If anything it makes your company look incompetent that you're only responding to them nine months after the fact - because either it means you forgot to get back to them, or that you've taken nine months to come to a decision.

In future, when you decide not to proceed with a candidate, it would be courteous to inform them.

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    I just got an email last month from a company I interviewed for in February telling me they're going a different direction. In this case it was "only" 4 months, not 9 but everything you said was 100% true for me. I already got the message long ago that they weren't going to make me an offer. Additionally, I thought they looked really dumb for sending the email after that much time passed. Aug 23 at 12:40
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    "If anything it makes your company look even more incompetent that you're only responding to them nine months after the fact" <-- Fixed that for ya. Since I'm in the middle of a job search right now, there's nothing more annoying than hearing nothing back from an employer or recruiter. (Especially from a recruiter that has contacted me, not one where I made the initial contact.)
    – FreeMan
    Aug 23 at 14:15
  • 2
    @FreeMan That's why a lot of companies have "if you don't hear anything from us, assume you've not made the cut" language in their communications. Some companies even put a time limit on it, as in "if you haven't heard from us in X weeks, we've decided to not proceed further with your application".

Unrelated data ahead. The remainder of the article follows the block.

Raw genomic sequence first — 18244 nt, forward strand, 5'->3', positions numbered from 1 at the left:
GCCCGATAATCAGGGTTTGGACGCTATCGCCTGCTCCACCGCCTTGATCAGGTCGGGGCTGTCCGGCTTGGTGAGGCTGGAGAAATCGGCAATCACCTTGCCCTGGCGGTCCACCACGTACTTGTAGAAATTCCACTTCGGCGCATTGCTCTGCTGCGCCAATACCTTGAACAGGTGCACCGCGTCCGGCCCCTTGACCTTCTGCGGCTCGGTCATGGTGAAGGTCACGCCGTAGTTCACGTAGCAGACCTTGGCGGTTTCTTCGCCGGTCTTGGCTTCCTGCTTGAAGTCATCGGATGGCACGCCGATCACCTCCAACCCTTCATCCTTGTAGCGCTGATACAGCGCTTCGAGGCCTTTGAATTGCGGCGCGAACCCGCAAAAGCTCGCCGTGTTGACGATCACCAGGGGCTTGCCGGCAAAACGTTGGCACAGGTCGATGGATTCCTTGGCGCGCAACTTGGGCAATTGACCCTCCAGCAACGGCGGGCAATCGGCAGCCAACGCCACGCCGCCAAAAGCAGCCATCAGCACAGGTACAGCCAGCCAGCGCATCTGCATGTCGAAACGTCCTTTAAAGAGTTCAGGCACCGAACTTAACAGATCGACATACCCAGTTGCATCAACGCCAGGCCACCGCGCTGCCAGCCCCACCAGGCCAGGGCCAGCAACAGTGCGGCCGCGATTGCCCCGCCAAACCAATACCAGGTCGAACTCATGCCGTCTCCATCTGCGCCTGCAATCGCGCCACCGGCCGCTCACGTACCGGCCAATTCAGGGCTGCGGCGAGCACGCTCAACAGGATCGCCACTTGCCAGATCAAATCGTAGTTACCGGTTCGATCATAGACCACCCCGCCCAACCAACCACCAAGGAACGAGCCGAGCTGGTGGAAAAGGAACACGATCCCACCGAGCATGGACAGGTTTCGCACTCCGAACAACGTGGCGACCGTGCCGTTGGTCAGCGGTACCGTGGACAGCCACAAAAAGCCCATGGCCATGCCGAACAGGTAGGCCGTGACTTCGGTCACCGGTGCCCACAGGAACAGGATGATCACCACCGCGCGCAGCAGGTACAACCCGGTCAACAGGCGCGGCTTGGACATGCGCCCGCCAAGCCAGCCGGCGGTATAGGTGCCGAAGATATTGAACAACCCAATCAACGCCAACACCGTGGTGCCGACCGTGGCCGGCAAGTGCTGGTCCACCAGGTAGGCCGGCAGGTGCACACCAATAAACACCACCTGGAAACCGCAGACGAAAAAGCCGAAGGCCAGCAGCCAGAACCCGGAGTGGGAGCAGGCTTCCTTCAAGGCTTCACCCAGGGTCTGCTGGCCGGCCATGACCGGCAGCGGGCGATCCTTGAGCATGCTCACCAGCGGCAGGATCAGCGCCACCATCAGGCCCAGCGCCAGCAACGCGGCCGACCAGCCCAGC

– Nzall
    Aug 24 at 12:41
33

As a rough guideline, from their last interview (or the last time you had contact with them):

Less than 1 week is the ideal time-frame to notify a candidate of rejection (but not a time-frame too many companies achieve).

Between 1 week and 1 month is getting a bit slow, but this is still a common time-frame for companies and you could expect most candidates to still be waiting for an answer.

Between 1 and 2 months would be pushing it. I wouldn't expect many candidates to still be waiting, but I would still suggest sending a notification, as many will probably appreciate it.

More than 2 months is generally too much, and you should probably just leave it. Some candidates may still appreciate a notification, but basically no-one would still be waiting for an answer and beyond that a decent number of candidates will start forgetting that they even applied. After too long candidates will start wondering what sorts of problems there are at your company that would cause such a delayed response (which could dissuade them from considering a role at your company again in future).